Hosting for the holidays is a fun way to bring loved ones together during a special time of year. As enjoyable as hosting can be, it’s no small task, especially when guests have food allergies.
According to Food Allergy Research & Education, an organization deadline to improving the quality of life and the health of individuals with food allergies, a food allergy is a medical condition in which exposure to a certain foods triggers a harmful immune system response. FARE® notes that more than 170 foods have been reported to cause allergic reactions, and roughly one in 13 children in the United States has a food allergy. And food allergies are not just a danger in the U.S., as data published in the The Journal of Allergy and Clinical Immunology in 2015 revealed that 6.9 percent of Canadian children under the age of 18 self-report having at least one food allergy.
Food allergies are cause for concern, as FARE® notes that every three minutes a food allergy reaction sends someone to the emergency room. Before planning holiday menus, hosts should ask guests if they or their children have any food allergies and then plan the menu accordingly. When hosting large gatherings, it may be impossible to avoid foods that trigger guests’ allergies. In such instances, the Asthma and Allergy Foundation of America offers the following food safety tips to hosts.
• Wash hands before and after eating or handling food.
• Prevent cross-contamination in preparation and serving by preparing dishes in separate areas and washing all prep materials, such as cutting boards, before reusing. Keep unsafe foods away from safe foods at all times.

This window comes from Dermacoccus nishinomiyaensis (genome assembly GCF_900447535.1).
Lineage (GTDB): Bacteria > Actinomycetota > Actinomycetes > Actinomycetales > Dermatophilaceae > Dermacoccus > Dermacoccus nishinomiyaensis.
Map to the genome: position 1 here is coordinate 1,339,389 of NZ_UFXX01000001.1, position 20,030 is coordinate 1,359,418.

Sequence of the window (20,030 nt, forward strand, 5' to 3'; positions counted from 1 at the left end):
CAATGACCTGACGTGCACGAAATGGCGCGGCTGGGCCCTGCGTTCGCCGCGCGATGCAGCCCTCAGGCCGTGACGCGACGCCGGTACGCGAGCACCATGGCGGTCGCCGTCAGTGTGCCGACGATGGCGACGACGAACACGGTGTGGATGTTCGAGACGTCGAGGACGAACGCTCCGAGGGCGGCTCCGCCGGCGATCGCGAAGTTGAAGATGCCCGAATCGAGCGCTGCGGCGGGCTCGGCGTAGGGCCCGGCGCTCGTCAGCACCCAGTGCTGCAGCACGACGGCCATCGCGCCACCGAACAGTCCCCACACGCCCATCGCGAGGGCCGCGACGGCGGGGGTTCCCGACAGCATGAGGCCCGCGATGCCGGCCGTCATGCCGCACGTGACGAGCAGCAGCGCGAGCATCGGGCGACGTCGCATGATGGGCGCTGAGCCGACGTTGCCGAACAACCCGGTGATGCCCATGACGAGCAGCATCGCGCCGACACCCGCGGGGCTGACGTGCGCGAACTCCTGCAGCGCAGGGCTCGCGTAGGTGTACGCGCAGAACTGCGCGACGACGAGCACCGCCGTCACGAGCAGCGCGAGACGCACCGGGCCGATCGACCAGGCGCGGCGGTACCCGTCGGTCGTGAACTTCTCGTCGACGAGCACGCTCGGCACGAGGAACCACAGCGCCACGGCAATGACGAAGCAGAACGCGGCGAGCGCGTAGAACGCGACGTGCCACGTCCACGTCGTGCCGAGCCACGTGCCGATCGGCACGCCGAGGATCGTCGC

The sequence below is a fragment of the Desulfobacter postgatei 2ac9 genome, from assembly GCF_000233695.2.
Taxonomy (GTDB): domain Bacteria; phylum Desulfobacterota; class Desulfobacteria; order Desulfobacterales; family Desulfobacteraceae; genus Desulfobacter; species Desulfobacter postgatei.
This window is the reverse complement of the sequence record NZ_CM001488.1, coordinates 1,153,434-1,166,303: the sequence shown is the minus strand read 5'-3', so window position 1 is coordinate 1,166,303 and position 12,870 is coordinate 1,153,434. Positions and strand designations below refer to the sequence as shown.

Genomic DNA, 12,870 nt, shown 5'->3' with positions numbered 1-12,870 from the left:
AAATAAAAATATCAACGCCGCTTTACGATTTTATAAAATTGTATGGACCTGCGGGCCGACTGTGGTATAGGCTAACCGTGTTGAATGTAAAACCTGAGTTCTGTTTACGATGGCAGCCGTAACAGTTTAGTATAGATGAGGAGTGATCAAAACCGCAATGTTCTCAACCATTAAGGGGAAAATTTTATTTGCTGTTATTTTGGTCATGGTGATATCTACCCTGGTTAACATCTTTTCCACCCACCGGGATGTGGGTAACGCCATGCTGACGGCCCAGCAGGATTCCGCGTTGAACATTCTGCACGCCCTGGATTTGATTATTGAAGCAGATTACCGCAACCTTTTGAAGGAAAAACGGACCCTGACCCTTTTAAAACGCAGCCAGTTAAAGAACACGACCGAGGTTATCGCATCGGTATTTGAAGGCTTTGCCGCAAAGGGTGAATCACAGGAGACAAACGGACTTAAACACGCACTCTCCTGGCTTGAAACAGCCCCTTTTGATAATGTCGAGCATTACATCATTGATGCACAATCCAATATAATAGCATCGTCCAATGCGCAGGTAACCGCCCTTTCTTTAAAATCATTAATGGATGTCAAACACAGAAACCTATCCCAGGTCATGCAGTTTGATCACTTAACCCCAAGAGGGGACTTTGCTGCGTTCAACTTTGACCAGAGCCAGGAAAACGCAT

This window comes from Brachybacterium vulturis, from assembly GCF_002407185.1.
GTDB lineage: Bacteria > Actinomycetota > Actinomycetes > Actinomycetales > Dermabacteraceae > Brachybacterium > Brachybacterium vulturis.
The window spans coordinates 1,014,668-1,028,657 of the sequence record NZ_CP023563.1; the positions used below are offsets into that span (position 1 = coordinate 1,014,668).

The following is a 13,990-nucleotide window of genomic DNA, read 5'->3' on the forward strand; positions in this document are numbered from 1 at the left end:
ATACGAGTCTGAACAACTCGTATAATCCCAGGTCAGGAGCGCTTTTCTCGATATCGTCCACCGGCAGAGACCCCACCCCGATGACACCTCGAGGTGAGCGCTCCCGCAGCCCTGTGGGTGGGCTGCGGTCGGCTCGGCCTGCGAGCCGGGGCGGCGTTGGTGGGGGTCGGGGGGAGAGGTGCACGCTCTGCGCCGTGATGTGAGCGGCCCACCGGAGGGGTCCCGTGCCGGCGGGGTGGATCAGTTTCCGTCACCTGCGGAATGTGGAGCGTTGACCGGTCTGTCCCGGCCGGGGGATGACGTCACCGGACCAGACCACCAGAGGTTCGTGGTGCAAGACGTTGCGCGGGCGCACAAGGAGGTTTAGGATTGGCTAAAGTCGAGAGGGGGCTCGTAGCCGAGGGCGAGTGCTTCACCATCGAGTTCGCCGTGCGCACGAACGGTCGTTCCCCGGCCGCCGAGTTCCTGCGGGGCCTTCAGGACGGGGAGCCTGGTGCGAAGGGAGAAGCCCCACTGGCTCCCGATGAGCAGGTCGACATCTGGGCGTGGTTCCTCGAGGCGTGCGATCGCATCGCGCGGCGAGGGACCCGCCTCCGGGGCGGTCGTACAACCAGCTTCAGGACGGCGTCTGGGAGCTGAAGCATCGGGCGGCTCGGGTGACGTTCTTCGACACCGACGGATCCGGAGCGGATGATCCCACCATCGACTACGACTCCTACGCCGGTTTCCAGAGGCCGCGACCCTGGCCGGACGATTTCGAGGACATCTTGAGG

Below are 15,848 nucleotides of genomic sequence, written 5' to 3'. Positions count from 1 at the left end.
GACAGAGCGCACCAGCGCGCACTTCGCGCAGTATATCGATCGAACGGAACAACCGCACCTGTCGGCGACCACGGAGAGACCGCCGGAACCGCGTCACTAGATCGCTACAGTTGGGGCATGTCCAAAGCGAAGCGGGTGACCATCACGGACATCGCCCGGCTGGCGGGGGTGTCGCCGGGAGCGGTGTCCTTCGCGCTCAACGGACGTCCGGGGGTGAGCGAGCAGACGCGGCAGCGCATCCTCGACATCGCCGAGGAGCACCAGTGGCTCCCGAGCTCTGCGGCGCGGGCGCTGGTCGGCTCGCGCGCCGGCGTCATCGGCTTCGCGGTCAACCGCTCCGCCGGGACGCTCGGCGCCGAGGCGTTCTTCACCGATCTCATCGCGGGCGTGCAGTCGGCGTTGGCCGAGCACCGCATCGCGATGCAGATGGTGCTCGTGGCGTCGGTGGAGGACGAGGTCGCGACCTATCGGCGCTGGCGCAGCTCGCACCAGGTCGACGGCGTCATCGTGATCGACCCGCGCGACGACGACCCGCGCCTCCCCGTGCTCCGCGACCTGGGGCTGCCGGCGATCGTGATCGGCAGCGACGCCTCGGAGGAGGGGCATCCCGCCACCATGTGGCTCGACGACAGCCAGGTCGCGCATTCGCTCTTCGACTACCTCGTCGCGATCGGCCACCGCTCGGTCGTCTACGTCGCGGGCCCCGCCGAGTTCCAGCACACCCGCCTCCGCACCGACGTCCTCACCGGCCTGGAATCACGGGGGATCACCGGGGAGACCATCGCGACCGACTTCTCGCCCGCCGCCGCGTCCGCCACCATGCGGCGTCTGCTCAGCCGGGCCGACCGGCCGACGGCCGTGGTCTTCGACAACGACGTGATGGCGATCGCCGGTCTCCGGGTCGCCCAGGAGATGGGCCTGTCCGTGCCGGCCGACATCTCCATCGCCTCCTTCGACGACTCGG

• Read all food labels.
• Prepare and cook safe meals first before sealing them and setting them aside. Then make unsafe foods.
• Use separate serving utensils for each dish. Be careful not to mix them up.
• Wash all prep areas and eating areas with a paper towel and commercial cleaner. Avoid using sponges and rags, which can be a source of allergens.
• Keep food isolated to one area of the home and clean up thoroughly after the meal.
• Make a plate for each child with food allergies before the meal is served to avoid cross contamination. Keep unsafe foods out of reach of young children with allergies.
• Request that children with food allergies sit close to their parents during the meal. Ensure that those eating nearby will be careful not to accidentally spill or share unsafe foods.
• Place packages of wipes near food and encourage everyone to wipe their hands after eating, though encouraging them to use soap and water is best. Walk around periodically to dispose of any uneaten food or dirty plates and napkins.
When planning holiday menus, host should always keep food allergies in mind. Taking steps to safeguard adults and children with food allergies can ensure everyone has a happy, healthy holiday.